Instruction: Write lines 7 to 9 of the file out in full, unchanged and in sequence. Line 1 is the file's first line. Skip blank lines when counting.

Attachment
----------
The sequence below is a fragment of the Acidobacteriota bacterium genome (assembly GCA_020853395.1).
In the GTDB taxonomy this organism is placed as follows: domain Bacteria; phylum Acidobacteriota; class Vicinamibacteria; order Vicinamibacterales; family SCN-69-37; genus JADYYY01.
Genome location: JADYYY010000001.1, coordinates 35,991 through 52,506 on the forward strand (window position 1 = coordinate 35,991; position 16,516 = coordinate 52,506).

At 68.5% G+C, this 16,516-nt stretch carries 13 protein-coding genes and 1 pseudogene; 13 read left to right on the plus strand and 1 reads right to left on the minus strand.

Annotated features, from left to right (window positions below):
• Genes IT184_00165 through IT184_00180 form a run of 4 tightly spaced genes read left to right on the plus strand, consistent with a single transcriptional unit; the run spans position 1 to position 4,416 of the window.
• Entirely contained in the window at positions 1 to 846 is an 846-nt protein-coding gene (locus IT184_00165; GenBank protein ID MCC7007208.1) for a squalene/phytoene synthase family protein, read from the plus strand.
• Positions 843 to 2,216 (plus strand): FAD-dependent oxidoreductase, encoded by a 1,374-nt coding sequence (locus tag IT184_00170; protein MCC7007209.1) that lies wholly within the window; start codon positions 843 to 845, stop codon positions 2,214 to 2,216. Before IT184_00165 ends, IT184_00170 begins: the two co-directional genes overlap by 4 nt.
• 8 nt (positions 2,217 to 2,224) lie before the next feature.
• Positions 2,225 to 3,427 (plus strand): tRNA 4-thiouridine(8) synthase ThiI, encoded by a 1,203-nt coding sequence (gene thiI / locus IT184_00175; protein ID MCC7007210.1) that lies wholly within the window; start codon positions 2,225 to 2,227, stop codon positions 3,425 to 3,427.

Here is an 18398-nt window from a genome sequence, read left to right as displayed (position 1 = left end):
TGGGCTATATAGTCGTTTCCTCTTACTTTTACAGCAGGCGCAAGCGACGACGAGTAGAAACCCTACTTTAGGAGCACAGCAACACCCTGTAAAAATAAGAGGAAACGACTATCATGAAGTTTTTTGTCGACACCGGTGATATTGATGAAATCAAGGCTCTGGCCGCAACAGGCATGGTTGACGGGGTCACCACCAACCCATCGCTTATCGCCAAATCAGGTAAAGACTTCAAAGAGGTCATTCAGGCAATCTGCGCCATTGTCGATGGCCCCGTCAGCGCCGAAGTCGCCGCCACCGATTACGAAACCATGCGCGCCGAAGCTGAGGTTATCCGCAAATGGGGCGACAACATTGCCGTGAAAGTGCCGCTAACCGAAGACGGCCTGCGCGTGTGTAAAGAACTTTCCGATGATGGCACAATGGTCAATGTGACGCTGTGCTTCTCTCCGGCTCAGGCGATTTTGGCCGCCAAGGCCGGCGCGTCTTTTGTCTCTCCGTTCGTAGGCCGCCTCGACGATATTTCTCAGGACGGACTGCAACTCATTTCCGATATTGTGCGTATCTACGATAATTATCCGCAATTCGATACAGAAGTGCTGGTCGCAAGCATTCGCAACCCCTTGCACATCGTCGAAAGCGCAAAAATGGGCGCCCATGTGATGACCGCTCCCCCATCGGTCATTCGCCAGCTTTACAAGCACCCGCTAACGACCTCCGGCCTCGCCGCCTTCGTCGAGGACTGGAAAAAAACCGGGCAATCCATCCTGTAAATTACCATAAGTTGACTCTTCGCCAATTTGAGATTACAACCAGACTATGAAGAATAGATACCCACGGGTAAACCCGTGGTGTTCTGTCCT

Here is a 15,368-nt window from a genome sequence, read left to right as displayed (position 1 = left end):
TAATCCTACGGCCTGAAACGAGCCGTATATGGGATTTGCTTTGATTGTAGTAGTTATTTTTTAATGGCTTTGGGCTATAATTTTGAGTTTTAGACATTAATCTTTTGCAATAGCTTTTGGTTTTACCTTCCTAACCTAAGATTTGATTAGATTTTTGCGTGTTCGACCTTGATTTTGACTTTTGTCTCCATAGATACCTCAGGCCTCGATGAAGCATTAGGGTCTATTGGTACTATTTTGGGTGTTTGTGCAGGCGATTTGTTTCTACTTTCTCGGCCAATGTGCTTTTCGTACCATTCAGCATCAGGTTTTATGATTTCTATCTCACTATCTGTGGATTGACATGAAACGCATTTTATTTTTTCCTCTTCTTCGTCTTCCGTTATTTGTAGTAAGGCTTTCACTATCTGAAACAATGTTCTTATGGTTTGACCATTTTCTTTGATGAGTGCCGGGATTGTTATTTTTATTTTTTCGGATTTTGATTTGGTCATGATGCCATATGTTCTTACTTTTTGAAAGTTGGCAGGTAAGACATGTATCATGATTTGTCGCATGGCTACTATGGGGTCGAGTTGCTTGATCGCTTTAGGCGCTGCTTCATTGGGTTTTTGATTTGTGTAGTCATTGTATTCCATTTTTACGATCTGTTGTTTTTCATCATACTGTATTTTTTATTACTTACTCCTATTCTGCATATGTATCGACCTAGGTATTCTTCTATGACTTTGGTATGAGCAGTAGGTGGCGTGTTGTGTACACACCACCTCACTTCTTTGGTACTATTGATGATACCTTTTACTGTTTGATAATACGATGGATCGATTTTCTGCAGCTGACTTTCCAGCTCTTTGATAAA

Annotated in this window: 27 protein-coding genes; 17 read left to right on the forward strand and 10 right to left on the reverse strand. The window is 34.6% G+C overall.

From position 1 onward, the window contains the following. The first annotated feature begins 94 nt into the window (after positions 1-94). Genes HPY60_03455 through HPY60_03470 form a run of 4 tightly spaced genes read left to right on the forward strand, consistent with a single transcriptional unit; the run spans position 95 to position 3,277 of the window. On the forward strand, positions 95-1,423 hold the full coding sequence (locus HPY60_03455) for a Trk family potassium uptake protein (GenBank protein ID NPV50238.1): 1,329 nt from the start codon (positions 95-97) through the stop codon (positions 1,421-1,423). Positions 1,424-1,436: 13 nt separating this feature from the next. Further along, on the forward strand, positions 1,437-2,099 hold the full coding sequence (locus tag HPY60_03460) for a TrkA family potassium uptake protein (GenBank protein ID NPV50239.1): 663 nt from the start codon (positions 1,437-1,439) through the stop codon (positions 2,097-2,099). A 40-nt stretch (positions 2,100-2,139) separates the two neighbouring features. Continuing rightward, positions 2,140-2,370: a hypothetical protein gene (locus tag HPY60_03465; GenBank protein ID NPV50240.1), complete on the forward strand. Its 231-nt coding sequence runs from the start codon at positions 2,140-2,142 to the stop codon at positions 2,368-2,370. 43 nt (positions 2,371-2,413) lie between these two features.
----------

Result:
• Entirely contained in the window at positions 1 to 846 is an 846-nt protein-coding gene (locus IT184_00165; GenBank protein ID MCC7007208.1) for a squalene/phytoene synthase family protein, read from the plus strand.
• Positions 843 to 2,216 (plus strand): FAD-dependent oxidoreductase, encoded by a 1,374-nt coding sequence (locus tag IT184_00170; protein MCC7007209.1) that lies wholly within the window; start codon positions 843 to 845, stop codon positions 2,214 to 2,216. Before IT184_00165 ends, IT184_00170 begins: the two co-directional genes overlap by 4 nt.
• 8 nt (positions 2,217 to 2,224) lie before the next feature.